Anonymous said...


Hollywood reporter and Vanity Fair disagree with you, both singled out Uma, so apparently that's not such a bad role.

Anonymous said...

D ?

Just because it has a somewhat preachy/conservatice viewpoint ?

Uma was great in this. Wait until My Zinc Bed, she'll get plenty of awards attention.

Next year she's in a dramedy produced by none other than Christine Vachon, who's got a good track record when it comes to producing little indies that could. Uma might be back in the Oscar race.

And Eloise in Paris could be a hit, who knows ? After all the books are very popular so all the little girls and their families will flock to the theater

Anonymous said...

Go Uma !!


saruman --i'm glad some people are liking it, There's enough opinions to go around ... but if i based my opinions on what other people think, i'd have no business sharing mine ;)

tippi --- the D is for other things to as mentioned in the review. I particularly thought that the ending was ludicrous

The Jaded Armchair Reviewer said...

Now, now people. Nathaniel giving a D? Think Cotillard, think Cotillard.

(I have to since Uma is on my Actress Psychic Entry List :P)

Question Nath: what is your lowest rated movie that won a lead acting Oscar?

Anonymous said...

You're dissapointing me, Nat.

Uma Thurman is not an interesting actor because she's easy on the eyes.

Yes, she had a few bombs recently, but still she has a good résumé. Overall she's been in more good films than Blanchett for instance.

Every actress who has

- Dangerous Liaisons
- The Adventure of Baron Munchausen
- Henry & June
- Pulp Fiction
- Beautiful girls
- Gattaca
- Les Misérables
- Sweet and lowdown
- Tape
- Kill Bill Vol. 1 & 2
on her résumé could consider herself a lucky one.

I don't think you can be cast in movies directed by Gilliam, Frears, Tarantino, Allen, Woo, August, Ivory, Nair, Page, Van Sant just because you're "easy on the eyes"

Anonymous said...

I didn't know Uma had such a strong fanbase.
She fell a bit under the radar here in the US but she's still viewed as megastar in Europe.

Anonymous said...

Personally I don't think it's a great film, but it's not as bad as a D. It's B-/C+ territory.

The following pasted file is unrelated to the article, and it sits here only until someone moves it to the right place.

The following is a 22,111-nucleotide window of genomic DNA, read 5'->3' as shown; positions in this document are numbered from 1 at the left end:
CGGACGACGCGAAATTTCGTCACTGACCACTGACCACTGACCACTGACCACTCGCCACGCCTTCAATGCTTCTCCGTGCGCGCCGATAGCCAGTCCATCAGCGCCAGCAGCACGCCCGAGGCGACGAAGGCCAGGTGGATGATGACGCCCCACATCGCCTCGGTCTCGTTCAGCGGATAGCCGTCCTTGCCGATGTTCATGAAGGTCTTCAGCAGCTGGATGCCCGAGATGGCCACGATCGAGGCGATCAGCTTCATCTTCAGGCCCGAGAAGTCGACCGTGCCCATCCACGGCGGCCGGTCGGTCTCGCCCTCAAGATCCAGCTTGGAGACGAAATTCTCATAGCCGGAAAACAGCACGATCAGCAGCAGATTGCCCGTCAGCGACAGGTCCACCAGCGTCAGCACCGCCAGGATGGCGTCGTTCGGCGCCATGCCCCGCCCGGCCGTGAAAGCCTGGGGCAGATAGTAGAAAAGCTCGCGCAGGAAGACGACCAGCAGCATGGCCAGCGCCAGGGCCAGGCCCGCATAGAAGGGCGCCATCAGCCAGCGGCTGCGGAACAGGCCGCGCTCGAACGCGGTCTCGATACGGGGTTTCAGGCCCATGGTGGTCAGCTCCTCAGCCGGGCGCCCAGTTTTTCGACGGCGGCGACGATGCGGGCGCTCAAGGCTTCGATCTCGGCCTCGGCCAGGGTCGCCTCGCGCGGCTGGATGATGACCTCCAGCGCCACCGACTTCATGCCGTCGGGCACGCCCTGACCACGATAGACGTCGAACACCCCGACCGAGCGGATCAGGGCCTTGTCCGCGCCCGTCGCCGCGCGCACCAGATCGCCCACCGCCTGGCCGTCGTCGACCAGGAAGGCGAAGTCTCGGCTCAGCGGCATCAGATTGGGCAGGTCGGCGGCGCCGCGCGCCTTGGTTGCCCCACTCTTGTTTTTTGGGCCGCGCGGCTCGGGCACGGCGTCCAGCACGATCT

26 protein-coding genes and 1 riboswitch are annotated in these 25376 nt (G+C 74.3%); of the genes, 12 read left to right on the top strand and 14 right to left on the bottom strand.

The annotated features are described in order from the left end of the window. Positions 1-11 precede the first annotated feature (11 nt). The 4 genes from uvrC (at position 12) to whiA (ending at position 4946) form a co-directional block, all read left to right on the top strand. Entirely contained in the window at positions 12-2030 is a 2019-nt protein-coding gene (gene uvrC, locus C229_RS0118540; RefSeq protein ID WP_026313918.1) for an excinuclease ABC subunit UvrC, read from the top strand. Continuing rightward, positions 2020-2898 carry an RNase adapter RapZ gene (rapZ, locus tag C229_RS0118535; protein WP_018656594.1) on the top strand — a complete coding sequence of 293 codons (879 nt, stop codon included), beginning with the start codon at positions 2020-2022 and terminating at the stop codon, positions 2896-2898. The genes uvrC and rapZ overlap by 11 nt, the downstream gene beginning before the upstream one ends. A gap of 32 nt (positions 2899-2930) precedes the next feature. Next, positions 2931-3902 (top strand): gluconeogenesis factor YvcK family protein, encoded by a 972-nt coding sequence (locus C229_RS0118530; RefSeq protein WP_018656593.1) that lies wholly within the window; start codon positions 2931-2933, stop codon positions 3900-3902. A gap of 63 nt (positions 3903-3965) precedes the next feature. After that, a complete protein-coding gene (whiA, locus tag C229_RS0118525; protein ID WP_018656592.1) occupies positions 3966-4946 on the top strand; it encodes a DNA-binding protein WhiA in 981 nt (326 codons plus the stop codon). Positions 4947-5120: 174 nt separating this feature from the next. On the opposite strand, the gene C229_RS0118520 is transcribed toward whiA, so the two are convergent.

Uma is very good in it. I agree, she's better at characterizations than internal characters, but she did a good job.

Maybe Watts would have been better, because this character requires an actor whose strenght is naturalistic acting.

Yet Uma comes off as vulnerable enough to be believable. There are flaws behind the beauty.

That's why I had problems with Blanchett in Notes on a scandal, where I think Thurman would have been beter. Blanchett did not seem vulnerable enough. Thurman can project vulnerability more easily

Anonymous said...

Happy Birthday to Uma (38) and Michelle (50) !!

God was in a good mood on April 29th


rihanna i didn't say that!
I love UMA partially because she's beautiful yes. But i never claimed that was all there was to her. I've been a staunch defender of her work on many an ocassion. and I think I amply praised her best work later in this review.

I just don't think this character is interesting and that she's the right person for it.

alex -daniel day-lewis also. a very good day for movie star arrivals

Anonymous said...

You thought the ending was ludicrous? The ending was the whole story.
I am kinda tired of the whole "it's a twist ending".
That is the what would you prefer?

The whole young Diana story line was everything that lead her to the decision she makes in the bathroom...the older Diana is everything that might have been had she made a different decision.

D was way harsh.

Anonymous said...

Actually it was a very good move for Uma to take on this role, I was tired of watching her in comedies.

Now hoepfully My Zinc Bed and Motherhood will turn out good and pave her way to more nominations